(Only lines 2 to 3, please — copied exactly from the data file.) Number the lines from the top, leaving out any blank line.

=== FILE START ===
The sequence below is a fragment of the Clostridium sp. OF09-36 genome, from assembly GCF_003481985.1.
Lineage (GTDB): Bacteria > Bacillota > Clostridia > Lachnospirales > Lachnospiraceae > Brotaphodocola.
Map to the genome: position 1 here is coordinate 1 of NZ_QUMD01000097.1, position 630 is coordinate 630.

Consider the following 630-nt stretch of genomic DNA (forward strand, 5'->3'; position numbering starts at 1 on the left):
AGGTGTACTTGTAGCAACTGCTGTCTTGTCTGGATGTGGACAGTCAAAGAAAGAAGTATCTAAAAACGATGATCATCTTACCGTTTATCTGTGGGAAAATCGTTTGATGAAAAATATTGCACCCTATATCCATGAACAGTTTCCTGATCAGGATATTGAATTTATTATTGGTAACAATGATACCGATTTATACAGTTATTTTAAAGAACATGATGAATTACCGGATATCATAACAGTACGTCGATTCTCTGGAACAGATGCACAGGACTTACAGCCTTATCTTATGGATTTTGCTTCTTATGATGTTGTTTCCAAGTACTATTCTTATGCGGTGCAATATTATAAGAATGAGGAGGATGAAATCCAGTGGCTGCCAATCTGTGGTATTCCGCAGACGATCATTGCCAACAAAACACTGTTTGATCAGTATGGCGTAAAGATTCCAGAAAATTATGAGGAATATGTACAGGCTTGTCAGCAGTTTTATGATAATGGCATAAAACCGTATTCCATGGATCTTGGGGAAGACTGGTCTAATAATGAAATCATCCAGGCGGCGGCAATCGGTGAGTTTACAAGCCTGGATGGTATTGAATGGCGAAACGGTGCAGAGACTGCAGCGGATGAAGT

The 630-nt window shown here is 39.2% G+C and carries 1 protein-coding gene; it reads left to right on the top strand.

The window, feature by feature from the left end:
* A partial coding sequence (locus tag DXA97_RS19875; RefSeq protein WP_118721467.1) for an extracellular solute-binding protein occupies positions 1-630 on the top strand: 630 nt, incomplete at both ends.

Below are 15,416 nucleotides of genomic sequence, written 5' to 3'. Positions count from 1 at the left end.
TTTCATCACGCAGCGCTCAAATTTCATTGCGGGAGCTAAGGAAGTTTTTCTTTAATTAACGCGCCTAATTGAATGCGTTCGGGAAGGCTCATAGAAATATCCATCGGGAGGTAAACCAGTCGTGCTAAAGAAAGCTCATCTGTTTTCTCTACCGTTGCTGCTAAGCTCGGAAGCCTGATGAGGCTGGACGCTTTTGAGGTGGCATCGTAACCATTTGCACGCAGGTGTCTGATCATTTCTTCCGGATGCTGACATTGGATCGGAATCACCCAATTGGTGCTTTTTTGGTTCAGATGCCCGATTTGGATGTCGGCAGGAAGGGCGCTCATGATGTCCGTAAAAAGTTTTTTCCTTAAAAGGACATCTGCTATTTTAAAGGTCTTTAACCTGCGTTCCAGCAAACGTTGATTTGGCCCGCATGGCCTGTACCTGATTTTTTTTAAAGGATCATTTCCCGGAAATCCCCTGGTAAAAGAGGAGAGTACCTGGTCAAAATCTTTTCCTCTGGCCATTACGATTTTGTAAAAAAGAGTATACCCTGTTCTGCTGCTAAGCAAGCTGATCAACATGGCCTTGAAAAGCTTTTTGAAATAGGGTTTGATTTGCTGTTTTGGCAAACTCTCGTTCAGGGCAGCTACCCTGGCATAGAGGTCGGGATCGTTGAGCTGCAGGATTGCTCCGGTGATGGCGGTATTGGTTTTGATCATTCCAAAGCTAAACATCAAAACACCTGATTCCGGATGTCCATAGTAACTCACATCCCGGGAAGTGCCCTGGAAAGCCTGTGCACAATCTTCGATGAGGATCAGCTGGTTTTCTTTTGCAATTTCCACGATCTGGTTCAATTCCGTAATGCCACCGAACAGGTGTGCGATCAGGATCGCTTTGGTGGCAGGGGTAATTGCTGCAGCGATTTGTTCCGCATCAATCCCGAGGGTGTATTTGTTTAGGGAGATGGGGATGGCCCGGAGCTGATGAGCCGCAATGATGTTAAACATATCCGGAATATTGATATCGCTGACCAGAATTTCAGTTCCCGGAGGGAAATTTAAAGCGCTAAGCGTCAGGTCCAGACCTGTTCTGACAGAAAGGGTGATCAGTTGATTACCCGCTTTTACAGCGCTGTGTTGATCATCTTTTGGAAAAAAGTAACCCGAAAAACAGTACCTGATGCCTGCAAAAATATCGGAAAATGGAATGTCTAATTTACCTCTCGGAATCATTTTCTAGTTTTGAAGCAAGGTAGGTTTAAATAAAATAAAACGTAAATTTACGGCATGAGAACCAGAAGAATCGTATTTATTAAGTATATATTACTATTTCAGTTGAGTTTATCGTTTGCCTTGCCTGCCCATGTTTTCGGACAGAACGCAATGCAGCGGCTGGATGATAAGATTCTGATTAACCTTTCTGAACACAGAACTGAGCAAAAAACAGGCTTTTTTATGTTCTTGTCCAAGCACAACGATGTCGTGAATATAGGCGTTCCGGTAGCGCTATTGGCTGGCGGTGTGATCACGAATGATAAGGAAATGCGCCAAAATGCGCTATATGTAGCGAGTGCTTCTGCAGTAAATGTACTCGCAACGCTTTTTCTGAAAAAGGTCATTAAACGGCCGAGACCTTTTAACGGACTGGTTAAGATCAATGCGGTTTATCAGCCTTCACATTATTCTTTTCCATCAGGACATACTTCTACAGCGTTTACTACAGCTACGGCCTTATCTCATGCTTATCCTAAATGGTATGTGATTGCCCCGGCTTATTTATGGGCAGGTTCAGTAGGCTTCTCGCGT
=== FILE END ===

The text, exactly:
Lineage (GTDB): Bacteria > Bacillota > Clostridia > Lachnospirales > Lachnospiraceae > Brotaphodocola.
Map to the genome: position 1 here is coordinate 1 of NZ_QUMD01000097.1, position 630 is coordinate 630.